It’s very easy to think that the future of our economy solely depends on politicians, analysts and city fat cats. But, in truth, it’s down to each and every one of us to make a contribution that can shape the country’s future.
And that includes every single school child sat behind their desks in classrooms up and down the country. Unfortunately, our education system continues to let kids down by not properly preparing them for life in modern employment.
Business owners seem to be repeatedly banging their heads against a brick wall trying to close the gap between education and employment. While we appear to win the odd skirmish, such as the government’s commitment to creating three million apprenticeships, it is a war we are a long way from winning.
However, it appears we have a new ally – an enemy within if you will – in the form of Anthony Seldon from the University of Buckingham. He has delivered a very critical assessment of the way our education system teaches young people.
He says that, rather than preparing kids for the exciting and unpredictable 21st century, schools are, instead, preparing them for the last century, which had mass production jobs where workers had little need to think creatively.
If that’s not hitting the nail on the head I don’t know what is?
It’s not often I agree with academics, let alone one who is a university vice-chancellor, but Seldon has a real point. Especially when he said: “In the coming years, Britain will need a million small enterprises to compete against the best minds in new businesses starting across the world.”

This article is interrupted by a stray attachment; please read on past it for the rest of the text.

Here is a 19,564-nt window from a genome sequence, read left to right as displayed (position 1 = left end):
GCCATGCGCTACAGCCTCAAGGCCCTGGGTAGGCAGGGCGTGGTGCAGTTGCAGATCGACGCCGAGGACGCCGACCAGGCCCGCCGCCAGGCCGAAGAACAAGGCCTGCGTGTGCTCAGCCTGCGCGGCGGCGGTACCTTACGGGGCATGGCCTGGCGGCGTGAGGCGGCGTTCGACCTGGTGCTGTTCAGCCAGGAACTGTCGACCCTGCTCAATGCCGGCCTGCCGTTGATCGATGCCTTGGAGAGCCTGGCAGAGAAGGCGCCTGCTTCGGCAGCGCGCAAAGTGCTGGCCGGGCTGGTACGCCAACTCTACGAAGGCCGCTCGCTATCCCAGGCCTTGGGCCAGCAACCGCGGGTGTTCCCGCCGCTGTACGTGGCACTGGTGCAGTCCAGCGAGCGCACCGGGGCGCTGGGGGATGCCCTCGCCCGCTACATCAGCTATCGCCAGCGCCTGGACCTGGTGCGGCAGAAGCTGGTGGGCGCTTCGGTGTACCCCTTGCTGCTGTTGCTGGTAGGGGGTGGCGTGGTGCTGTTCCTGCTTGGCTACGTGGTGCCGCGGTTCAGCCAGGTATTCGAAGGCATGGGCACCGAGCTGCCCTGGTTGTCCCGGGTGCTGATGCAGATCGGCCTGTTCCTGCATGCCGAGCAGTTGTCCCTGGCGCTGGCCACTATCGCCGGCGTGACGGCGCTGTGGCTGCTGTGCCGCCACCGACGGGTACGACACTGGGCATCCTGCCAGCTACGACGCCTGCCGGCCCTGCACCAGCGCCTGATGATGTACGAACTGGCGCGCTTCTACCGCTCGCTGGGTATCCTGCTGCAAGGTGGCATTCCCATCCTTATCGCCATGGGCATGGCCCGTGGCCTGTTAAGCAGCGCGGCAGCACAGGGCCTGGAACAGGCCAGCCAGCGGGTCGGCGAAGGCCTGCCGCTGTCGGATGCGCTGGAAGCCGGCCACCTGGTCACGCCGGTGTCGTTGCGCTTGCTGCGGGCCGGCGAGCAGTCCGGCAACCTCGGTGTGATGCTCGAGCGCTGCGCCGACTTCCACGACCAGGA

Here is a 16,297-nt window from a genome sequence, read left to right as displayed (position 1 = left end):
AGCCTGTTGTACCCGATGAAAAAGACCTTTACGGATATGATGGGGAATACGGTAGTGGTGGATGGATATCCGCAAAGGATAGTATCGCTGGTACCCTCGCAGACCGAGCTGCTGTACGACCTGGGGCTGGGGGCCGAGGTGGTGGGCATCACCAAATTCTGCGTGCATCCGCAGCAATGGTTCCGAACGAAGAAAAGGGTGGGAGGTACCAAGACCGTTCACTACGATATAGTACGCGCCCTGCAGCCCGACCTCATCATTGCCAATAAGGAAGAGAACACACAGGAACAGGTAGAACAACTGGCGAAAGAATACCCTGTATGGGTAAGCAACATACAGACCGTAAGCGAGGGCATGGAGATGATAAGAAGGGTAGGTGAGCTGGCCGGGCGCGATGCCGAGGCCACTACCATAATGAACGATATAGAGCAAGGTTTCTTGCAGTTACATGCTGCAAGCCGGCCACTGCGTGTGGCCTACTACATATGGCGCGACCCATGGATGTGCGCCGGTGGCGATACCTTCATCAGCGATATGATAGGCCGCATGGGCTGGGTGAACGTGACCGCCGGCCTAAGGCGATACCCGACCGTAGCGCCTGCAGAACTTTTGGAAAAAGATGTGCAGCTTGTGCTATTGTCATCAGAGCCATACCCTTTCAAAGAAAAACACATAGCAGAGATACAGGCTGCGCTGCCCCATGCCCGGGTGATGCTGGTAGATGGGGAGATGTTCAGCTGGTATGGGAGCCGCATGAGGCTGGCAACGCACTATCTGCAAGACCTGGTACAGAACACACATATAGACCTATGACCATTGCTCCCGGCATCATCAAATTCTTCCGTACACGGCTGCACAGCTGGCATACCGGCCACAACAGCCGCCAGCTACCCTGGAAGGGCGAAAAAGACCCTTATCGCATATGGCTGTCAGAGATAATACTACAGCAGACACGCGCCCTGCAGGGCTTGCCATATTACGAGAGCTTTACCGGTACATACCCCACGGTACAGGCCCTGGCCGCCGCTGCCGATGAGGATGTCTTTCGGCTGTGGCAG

His view that children need to be exposed to entrepreneurship, engineering and computer science is spot on and one that needs to transform into a groundswell of opinion across both academia and business that encourages a seismic change in the way we teach future generations.
Of course, changing the curriculum is one thing, but it’s the culture of education that has to change and this is where I really stand shoulder to shoulder with Seldon.
He predicts that within ten years computers will replace many of the skills that young people are currently being taught. This will leave them with very few options when they leave school and the education system.
Therefore, to ensure that the skills taught have an end-game, in terms of preparing kids for employment, Seldon suggests that league tables for schools shouldn’t be measured on exam results, but, instead, on how many students go on to get jobs.
This would, as he quite rightly says, force the education system and schools into teaching entrepreneurship and more relevant employment skills. This includes moving the focus away from simply getting students through a job interview and preparing them for the real world of entrepreneurship.
I would hope that Seldon’s views can also be applied a little closer to home in the higher education system arena too. The gap between university and employment is also still too large and considerable reform needs to be made to a system full of worthless degrees and over-long courses.
That said, I whole heartedly support Seldon’s views of reforming schools and the way our kids are taught. Those with the power to shape education don’t listen to business enough, perhaps they will pay more attention to one of their own – our economy depends on it.